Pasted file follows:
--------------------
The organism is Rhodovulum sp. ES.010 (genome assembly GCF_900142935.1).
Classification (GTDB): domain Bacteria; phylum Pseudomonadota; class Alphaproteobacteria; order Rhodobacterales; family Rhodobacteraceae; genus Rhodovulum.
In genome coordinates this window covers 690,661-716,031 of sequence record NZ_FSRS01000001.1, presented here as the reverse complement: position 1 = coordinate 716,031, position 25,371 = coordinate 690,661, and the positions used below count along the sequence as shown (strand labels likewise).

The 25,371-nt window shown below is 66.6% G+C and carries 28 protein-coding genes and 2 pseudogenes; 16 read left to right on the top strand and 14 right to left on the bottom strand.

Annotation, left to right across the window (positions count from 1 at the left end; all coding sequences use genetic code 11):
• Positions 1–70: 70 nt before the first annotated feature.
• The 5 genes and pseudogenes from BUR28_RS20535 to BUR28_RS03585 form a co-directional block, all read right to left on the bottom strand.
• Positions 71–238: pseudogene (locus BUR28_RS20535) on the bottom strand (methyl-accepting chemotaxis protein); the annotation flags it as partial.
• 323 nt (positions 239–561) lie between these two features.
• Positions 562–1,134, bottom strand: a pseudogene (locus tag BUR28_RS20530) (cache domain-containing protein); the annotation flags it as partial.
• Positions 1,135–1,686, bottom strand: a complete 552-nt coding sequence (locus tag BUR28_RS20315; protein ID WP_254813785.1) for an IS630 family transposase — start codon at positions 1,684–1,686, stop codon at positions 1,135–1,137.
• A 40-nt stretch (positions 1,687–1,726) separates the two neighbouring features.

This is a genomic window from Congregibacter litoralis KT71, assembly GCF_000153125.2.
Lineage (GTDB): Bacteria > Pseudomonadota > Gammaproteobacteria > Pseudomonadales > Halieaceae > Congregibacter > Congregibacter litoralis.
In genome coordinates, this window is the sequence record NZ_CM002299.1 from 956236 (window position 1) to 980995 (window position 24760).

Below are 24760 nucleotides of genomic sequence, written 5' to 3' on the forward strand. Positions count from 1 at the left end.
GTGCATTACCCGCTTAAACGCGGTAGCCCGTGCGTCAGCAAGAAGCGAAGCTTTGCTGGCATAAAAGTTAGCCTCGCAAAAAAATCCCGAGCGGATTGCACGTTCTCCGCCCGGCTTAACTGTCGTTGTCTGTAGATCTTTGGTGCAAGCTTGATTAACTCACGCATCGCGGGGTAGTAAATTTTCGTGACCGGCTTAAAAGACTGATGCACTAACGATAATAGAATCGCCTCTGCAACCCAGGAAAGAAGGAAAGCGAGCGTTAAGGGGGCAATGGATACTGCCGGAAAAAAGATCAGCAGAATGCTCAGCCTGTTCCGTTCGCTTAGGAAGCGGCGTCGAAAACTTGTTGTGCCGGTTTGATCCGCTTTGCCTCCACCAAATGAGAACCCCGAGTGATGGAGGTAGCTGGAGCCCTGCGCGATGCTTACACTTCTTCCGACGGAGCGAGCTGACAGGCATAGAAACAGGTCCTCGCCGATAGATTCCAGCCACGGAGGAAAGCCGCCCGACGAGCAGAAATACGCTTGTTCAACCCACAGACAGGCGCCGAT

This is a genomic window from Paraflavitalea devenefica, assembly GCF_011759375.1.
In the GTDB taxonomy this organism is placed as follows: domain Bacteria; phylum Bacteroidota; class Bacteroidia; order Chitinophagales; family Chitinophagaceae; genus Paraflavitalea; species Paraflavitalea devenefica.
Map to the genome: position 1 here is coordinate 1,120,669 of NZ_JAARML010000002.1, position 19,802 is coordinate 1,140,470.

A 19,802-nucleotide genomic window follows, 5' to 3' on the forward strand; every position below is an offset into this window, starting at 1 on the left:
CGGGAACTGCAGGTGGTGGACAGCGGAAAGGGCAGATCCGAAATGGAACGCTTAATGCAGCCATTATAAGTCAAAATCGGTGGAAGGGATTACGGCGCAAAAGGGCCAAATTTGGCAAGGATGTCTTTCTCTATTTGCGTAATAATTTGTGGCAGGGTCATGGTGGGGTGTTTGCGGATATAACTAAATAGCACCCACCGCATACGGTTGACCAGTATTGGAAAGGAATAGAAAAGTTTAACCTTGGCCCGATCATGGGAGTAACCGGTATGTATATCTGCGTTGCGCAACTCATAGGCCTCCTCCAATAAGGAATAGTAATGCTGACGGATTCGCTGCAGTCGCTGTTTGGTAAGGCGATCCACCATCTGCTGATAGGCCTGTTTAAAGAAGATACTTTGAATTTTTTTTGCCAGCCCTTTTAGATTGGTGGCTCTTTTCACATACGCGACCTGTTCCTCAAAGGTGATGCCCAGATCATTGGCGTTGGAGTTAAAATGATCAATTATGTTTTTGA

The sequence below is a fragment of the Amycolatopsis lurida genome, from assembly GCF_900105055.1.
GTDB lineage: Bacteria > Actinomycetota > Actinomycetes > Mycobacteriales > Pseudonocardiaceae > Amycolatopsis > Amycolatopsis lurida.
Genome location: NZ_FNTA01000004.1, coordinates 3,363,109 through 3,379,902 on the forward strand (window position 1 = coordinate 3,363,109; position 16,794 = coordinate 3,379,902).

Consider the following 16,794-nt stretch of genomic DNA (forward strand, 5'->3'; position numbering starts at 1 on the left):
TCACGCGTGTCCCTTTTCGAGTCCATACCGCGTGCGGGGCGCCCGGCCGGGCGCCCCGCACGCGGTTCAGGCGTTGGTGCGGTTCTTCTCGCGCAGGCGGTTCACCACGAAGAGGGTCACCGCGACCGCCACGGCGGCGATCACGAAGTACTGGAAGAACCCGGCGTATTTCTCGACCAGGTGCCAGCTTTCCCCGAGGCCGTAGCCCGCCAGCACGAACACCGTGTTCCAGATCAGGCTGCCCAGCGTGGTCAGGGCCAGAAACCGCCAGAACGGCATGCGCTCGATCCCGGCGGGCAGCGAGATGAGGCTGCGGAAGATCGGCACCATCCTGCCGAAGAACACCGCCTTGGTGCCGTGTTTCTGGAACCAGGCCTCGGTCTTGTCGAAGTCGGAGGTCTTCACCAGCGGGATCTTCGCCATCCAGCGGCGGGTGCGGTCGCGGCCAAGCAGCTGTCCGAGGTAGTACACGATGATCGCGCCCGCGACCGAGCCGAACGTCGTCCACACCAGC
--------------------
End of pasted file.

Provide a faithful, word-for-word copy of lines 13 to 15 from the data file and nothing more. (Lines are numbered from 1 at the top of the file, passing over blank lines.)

This is a genomic window from Congregibacter litoralis KT71, assembly GCF_000153125.2.
Lineage (GTDB): Bacteria > Pseudomonadota > Gammaproteobacteria > Pseudomonadales > Halieaceae > Congregibacter > Congregibacter litoralis.
In genome coordinates, this window is the sequence record NZ_CM002299.1 from 956236 (window position 1) to 980995 (window position 24760).